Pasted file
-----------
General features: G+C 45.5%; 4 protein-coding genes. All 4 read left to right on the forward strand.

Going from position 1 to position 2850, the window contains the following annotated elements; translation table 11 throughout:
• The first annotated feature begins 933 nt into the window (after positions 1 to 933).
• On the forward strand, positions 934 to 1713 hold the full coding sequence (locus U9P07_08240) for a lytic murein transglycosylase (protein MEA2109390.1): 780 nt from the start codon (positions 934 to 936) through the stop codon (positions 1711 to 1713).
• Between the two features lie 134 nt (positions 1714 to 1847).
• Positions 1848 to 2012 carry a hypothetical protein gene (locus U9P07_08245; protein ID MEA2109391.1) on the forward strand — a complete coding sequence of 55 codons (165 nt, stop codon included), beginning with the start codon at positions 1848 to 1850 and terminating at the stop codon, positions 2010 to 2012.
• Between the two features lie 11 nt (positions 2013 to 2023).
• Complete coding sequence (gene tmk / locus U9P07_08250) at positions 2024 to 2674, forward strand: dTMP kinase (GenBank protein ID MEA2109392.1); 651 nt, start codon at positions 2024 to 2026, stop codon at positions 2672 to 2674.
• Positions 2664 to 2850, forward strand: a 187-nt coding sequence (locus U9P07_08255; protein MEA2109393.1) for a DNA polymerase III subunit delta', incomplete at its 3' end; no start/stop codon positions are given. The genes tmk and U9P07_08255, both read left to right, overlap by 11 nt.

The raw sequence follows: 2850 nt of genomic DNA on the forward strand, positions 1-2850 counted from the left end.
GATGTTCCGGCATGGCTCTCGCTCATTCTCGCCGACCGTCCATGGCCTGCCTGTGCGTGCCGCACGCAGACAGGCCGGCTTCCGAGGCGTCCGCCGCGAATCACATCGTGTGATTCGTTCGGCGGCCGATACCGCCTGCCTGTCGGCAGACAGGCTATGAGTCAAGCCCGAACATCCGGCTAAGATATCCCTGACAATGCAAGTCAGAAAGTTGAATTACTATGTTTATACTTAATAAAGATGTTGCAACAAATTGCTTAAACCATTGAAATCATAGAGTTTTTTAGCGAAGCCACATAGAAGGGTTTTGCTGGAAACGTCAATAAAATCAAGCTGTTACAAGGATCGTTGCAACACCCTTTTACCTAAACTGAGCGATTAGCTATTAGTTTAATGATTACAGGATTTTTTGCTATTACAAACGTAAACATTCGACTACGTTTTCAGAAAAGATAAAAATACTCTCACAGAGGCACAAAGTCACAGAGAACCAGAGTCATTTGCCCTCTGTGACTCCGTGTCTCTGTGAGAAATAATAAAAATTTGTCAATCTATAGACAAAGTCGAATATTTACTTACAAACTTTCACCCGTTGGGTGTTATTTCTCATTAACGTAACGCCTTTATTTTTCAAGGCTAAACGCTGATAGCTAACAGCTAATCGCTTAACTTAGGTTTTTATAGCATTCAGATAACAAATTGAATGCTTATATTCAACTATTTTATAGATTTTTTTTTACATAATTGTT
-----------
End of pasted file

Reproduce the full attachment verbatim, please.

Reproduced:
General features: G+C 45.5%; 4 protein-coding genes. All 4 read left to right on the forward strand.

Going from position 1 to position 2850, the window contains the following annotated elements; translation table 11 throughout:
• The first annotated feature begins 933 nt into the window (after positions 1 to 933).
• On the forward strand, positions 934 to 1713 hold the full coding sequence (locus U9P07_08240) for a lytic murein transglycosylase (protein MEA2109390.1): 780 nt from the start codon (positions 934 to 936) through the stop codon (positions 1711 to 1713).
• Between the two features lie 134 nt (positions 1714 to 1847).
• Positions 1848 to 2012 carry a hypothetical protein gene (locus U9P07_08245; protein ID MEA2109391.1) on the forward strand — a complete coding sequence of 55 codons (165 nt, stop codon included), beginning with the start codon at positions 1848 to 1850 and terminating at the stop codon, positions 2010 to 2012.
• Between the two features lie 11 nt (positions 2013 to 2023).
• Complete coding sequence (gene tmk / locus U9P07_08250) at positions 2024 to 2674, forward strand: dTMP kinase (GenBank protein ID MEA2109392.1); 651 nt, start codon at positions 2024 to 2026, stop codon at positions 2672 to 2674.
• Positions 2664 to 2850, forward strand: a 187-nt coding sequence (locus U9P07_08255; protein MEA2109393.1) for a DNA polymerase III subunit delta', incomplete at its 3' end; no start/stop codon positions are given. The genes tmk and U9P07_08255, both read left to right, overlap by 11 nt.

The raw sequence follows: 2850 nt of genomic DNA on the forward strand, positions 1-2850 counted from the left end.
GATGTTCCGGCATGGCTCTCGCTCATTCTCGCCGACCGTCCATGGCCTGCCTGTGCGTGCCGCACGCAGACAGGCCGGCTTCCGAGGCGTCCGCCGCGAATCACATCGTGTGATTCGTTCGGCGGCCGATACCGCCTGCCTGTCGGCAGACAGGCTATGAGTCAAGCCCGAACATCCGGCTAAGATATCCCTGACAATGCAAGTCAGAAAGTTGAATTACTATGTTTATACTTAATAAAGATGTTGCAACAAATTGCTTAAACCATTGAAATCATAGAGTTTTTTAGCGAAGCCACATAGAAGGGTTTTGCTGGAAACGTCAATAAAATCAAGCTGTTACAAGGATCGTTGCAACACCCTTTTACCTAAACTGAGCGATTAGCTATTAGTTTAATGATTACAGGATTTTTTGCTATTACAAACGTAAACATTCGACTACGTTTTCAGAAAAGATAAAAATACTCTCACAGAGGCACAAAGTCACAGAGAACCAGAGTCATTTGCCCTCTGTGACTCCGTGTCTCTGTGAGAAATAATAAAAATTTGTCAATCTATAGACAAAGTCGAATATTTACTTACAAACTTTCACCCGTTGGGTGTTATTTCTCATTAACGTAACGCCTTTATTTTTCAAGGCTAAACGCTGATAGCTAACAGCTAATCGCTTAACTTAGGTTTTTATAGCATTCAGATAACAAATTGAATGCTTATATTCAACTATTTTATAGATTTTTTTTTACATAATTGTT